Tag Archives: genetically engineered

GMO Fact or Fiction, Part 3

Over the last 2 weeks, I’ve been discussing what GMOs are, where they are in our food supply, and the pros of using these in agriculture. If you haven’t read those posts, I recommend you read them before embarking on this one.

Today, I will be discussing the cons of GMOs in food. I will try to touch respond to any pros if there is another side to the story as well as bring in any unique ideas.

-Improved yields aren’t helping feed a growing population. Many countries, including China and some in Africa, will not import GMO products from the United States. So while improved yields could help us feed the millions of people who are starving worldwide, they aren’t helping if we can’t get that food to the people.

-Improved yields through self-fertilization and drought resistance are ideas that have been promised by companies, but few to no GMO crops are actually available that have these characteristics.

-With herbicide tolerant crops, chemical herbicide use actually increased rather than decreased. Since the crops themselves are not sensitive to the herbicides, farmers can spray more herbicide without worrying about harming their crops. (However, some would say that the herbicides used may be more environmentally friendly.)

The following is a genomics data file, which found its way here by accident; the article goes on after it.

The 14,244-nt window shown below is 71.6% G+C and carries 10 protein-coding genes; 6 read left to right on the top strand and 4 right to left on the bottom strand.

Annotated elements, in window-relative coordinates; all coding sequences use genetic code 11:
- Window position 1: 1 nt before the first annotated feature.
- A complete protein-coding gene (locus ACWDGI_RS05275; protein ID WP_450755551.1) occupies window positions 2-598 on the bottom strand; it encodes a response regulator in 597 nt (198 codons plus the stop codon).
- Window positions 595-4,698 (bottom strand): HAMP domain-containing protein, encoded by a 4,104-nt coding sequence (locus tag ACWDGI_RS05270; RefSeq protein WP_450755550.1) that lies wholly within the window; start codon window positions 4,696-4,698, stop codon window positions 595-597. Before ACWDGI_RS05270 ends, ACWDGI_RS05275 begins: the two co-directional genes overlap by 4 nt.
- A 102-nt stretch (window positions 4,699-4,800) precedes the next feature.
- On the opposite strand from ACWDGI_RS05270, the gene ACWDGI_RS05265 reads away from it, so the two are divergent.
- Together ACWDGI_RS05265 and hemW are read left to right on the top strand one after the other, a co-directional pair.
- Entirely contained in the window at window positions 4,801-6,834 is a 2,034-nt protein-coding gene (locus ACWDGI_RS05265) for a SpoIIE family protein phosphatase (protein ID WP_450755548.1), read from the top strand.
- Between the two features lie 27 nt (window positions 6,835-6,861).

-Weeds have now become resistant to the more common herbicides available to farmers. Several different weeds now have resistance to Round-up, the most common herbicide used.

-We aren’t sure about safety. While there are studies that would suggest consuming GMO based foods are safe, many of these studies are from older generations of GMO crops. Also, since these are relatively new, we don’t have long-term data on safety yet.

Next week, I’ll bring it all together and share my thoughts on using GMO crops in food. Happy eating!

Have any nutrition questions? Need help with meal planning or a special dietary need? Send your questions to me at kimberlykmarsh(at)gmail(dot)com, and I will answer them in upcoming posts!

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GMO Fact or Fiction, Part 2

Last week, I outlined some of the basic facts about GMOs. What they are, how we eat them, where they come from, etc. Even if you think you know a lot about GMOs, you should read it just as a refresher.

Today, I will try to highlight some of the pros of using GMOs as part of our food supply. I acknowledge at the outset that some of these facts are disputed by opponents, but I will get to those opinions next week. As with all issues, there are two sides to the story, and each side has numbers to back up what they say. I’m going to list some of the benefits of GMO crops and how being a GMO gives that benefit.